• a bake-off contest – we booked some teaching kitchens, put people in random pairs and they decided what to bake, with everyone getting the chance to taste and vote on their favourites (as well as having a bread-making lesson whilst everything was baking!)

You might find it helpful to think about the anti-problem, too. This is a game that helps people think creatively by getting them to come up with ideas to solve a problem or situation opposite to their own. So think about what would make your event the worst it could possibly be. This can help generate ideas that you can then turn around to make it great instead – and prepare you for when things really do go wrong so that you can respond quickly.

Planning and running events is complicated, but thinking about UX will help make sure you give participants the best possible experience you can. If they’ve enjoyed your event they’ll tell others about it – and hopefully come back.

 

 

Wifi – the good, the bad and the ugly!

I have blogged about wifi before: it’s as essential to tech events as water is to survival. Without it, they don’t work and you run the risk of the worst hashtag of all – #wififail – being tagged to your event (I have nightmares about this!).

It’s a myth that conferences always have bad wifi, though. When it happens, it’s often down to a poor choice of venue, poor preparation or penny-pinching by the event organisers.

So – what can you do to ensure that you get the wifi your event needs and deserves?

Check the speed and number of connections

Make sure you do more than just ask about wifi – it’s critical that you check it out personally, too. I’ve been told many times on the phone that a venue has ‘great wifi’ when, in reality, all it has is wifi that doesn’t register above 0.5mb (essentially non-existent).

To check the wifi is good enough, think about what is your event’s minimum requirement. Personally, I always look for a minimum of 50mb download speed and 20-30mb upload. The capacity for at least 2 connections per participant (ideally 3) is important: this allows people to log on with their phone, plus laptop and possibly smartwatch or tablet.

Once you’ve figured out your minimum requirement – go to the venue and check, check, check. Use a wifi speed tester. I use the Ookla speed test, which is free. With this there is nowhere for bad wifi to hide – as long as you check correctly.

In each room, run at least 3-4 tests at the front, in the middle and at the back corner. You want to ensure there are no black spots – and if there are, ask the venue to deal with them. Don’t forget to speedtest the toilets too, and make sure the wifi works outside in case of a beautiful sunny day!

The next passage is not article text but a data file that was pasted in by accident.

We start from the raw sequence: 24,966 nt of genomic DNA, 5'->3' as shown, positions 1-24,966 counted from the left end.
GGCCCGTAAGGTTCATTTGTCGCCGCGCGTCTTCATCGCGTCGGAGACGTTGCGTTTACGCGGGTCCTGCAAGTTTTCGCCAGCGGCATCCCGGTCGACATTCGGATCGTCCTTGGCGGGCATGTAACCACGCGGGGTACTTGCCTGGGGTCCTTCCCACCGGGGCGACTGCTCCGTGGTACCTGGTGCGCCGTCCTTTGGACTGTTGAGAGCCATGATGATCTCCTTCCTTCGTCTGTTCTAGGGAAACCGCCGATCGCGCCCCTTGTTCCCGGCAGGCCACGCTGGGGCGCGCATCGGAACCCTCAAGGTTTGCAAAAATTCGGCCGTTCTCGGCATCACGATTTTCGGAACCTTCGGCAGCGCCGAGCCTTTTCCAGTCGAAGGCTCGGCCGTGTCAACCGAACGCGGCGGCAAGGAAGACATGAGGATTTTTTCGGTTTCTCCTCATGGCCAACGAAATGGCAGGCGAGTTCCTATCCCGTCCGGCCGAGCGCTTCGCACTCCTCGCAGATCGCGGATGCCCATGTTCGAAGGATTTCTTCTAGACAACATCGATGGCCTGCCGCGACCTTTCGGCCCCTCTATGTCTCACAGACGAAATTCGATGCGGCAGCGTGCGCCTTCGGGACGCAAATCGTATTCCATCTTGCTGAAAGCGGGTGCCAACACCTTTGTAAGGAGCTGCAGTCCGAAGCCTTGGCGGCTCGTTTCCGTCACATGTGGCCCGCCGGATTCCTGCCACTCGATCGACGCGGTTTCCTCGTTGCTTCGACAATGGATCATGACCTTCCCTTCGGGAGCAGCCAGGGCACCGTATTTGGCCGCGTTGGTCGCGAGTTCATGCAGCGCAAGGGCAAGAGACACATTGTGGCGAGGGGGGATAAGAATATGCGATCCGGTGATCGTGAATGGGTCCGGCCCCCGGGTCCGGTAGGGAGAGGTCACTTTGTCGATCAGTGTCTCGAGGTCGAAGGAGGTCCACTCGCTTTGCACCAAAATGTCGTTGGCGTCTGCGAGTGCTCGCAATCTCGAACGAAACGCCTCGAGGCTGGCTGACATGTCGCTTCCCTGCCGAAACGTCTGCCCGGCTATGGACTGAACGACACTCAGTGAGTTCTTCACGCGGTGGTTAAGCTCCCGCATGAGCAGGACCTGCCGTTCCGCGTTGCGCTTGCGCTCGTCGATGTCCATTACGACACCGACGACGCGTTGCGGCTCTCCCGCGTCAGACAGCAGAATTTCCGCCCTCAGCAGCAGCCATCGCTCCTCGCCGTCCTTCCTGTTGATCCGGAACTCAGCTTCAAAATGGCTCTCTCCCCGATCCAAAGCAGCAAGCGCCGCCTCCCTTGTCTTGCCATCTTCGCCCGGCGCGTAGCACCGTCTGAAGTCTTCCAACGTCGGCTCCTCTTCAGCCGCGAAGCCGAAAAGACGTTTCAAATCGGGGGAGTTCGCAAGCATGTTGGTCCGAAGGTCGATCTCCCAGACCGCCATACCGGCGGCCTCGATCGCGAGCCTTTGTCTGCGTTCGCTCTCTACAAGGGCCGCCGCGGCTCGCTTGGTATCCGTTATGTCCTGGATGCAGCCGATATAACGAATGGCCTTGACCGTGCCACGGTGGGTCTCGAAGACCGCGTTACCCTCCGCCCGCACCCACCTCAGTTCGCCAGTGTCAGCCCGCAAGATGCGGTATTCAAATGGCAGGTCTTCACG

Finally, think about any extra wifi needs you may have, eg for hands-on sessions or cloud conferences – check with speakers beforehand as this will help your planning.

Make sure the wifi is easy to use

Once you’ve confirmed that the wifi is up to scratch, you’ll need your participants to access it easily. The best option is for there to be no passcode – users can get straight onto the network, which has ideally been renamed for your event. Easy peasy – if all venues understood this, life would be perfect! However, life is not always perfect. Many venues appear to have unfounded security concerns – they make wifi access deeply complicated and give daily limits on data uploads. Or even worse – their systems are just massively out of date.

As a rule of thumb, I would reject venues that have any of these wifi barriers in place:

  • passcodes longer than 8 characters – or even worse, individual passcodes
  • daily data limits – these are out of touch and not a realistic option in 2016
  • different networks for speakers, participants and organisers: we are one event and it’s not acceptable for some people to have better wifi than others

What to do during the event

You’ve checked the wifi beforehand and you know it’s up to scratch. To make sure everything runs smoothly during your event, make sure you:

  • display wifi details prominently throughout the venue and in participant booklets
  • check wifi periodically throughout the event
  • have someone on hand to help people connect
  • keep an eye on Twitter for any wifi problems
  • ask the venue for traffic data during and after the event – this helps you plan for future events

I think that between us as event organisers, we can create a better world of wifi. Make sure you look for the venues that are able to offer you the best wifi service and don’t book anything less. Above all, try and educate venues – many are happy to invest when they understand what’s needed. In order to create the great events we need great wi-fi, so lets make that happen!